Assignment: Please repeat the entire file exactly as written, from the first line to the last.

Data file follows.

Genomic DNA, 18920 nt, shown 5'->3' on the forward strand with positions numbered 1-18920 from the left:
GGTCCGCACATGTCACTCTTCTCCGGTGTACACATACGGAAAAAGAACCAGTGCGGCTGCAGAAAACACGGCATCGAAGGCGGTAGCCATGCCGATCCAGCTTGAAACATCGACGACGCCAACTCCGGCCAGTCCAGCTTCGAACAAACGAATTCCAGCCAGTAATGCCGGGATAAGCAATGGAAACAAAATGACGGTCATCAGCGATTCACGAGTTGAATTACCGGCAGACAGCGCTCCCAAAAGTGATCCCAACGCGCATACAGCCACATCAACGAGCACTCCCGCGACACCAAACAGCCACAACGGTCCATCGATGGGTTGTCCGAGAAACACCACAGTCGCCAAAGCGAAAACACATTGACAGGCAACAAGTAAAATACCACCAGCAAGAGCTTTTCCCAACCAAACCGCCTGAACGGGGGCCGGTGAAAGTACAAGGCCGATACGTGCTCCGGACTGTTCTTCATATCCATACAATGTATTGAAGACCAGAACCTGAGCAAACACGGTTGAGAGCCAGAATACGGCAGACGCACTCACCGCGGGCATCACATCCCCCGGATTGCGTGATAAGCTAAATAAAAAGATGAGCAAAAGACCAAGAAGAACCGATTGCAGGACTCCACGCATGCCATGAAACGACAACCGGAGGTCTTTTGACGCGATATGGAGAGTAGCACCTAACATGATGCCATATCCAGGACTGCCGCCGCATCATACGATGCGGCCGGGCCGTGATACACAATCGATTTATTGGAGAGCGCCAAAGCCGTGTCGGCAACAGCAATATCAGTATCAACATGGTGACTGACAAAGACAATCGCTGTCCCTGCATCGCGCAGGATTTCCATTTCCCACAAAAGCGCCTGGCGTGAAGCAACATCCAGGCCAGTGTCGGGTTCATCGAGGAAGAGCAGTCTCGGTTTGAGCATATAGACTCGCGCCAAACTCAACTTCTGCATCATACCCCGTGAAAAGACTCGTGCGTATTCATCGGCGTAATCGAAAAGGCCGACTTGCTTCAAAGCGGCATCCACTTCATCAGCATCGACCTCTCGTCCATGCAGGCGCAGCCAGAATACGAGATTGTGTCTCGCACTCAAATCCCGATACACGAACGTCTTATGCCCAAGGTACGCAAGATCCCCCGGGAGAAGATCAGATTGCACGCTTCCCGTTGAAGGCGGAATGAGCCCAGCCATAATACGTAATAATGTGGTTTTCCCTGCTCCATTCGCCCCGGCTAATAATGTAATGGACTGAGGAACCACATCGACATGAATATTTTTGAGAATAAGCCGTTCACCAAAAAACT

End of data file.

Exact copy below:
Genomic DNA, 18920 nt, shown 5'->3' on the forward strand with positions numbered 1-18920 from the left:
GGTCCGCACATGTCACTCTTCTCCGGTGTACACATACGGAAAAAGAACCAGTGCGGCTGCAGAAAACACGGCATCGAAGGCGGTAGCCATGCCGATCCAGCTTGAAACATCGACGACGCCAACTCCGGCCAGTCCAGCTTCGAACAAACGAATTCCAGCCAGTAATGCCGGGATAAGCAATGGAAACAAAATGACGGTCATCAGCGATTCACGAGTTGAATTACCGGCAGACAGCGCTCCCAAAAGTGATCCCAACGCGCATACAGCCACATCAACGAGCACTCCCGCGACACCAAACAGCCACAACGGTCCATCGATGGGTTGTCCGAGAAACACCACAGTCGCCAAAGCGAAAACACATTGACAGGCAACAAGTAAAATACCACCAGCAAGAGCTTTTCCCAACCAAACCGCCTGAACGGGGGCCGGTGAAAGTACAAGGCCGATACGTGCTCCGGACTGTTCTTCATATCCATACAATGTATTGAAGACCAGAACCTGAGCAAACACGGTTGAGAGCCAGAATACGGCAGACGCACTCACCGCGGGCATCACATCCCCCGGATTGCGTGATAAGCTAAATAAAAAGATGAGCAAAAGACCAAGAAGAACCGATTGCAGGACTCCACGCATGCCATGAAACGACAACCGGAGGTCTTTTGACGCGATATGGAGAGTAGCACCTAACATGATGCCATATCCAGGACTGCCGCCGCATCATACGATGCGGCCGGGCCGTGATACACAATCGATTTATTGGAGAGCGCCAAAGCCGTGTCGGCAACAGCAATATCAGTATCAACATGGTGACTGACAAAGACAATCGCTGTCCCTGCATCGCGCAGGATTTCCATTTCCCACAAAAGCGCCTGGCGTGAAGCAACATCCAGGCCAGTGTCGGGTTCATCGAGGAAGAGCAGTCTCGGTTTGAGCATATAGACTCGCGCCAAACTCAACTTCTGCATCATACCCCGTGAAAAGACTCGTGCGTATTCATCGGCGTAATCGAAAAGGCCGACTTGCTTCAAAGCGGCATCCACTTCATCAGCATCGACCTCTCGTCCATGCAGGCGCAGCCAGAATACGAGATTGTGTCTCGCACTCAAATCCCGATACACGAACGTCTTATGCCCAAGGTACGCAAGATCCCCCGGGAGAAGATCAGATTGCACGCTTCCCGTTGAAGGCGGAATGAGCCCAGCCATAATACGTAATAATGTGGTTTTCCCTGCTCCATTCGCCCCGGCTAATAATGTAATGGACTGAGGAACCACATCGACATGAATATTTTTGAGAATAAGCCGTTCACCAAAAAACT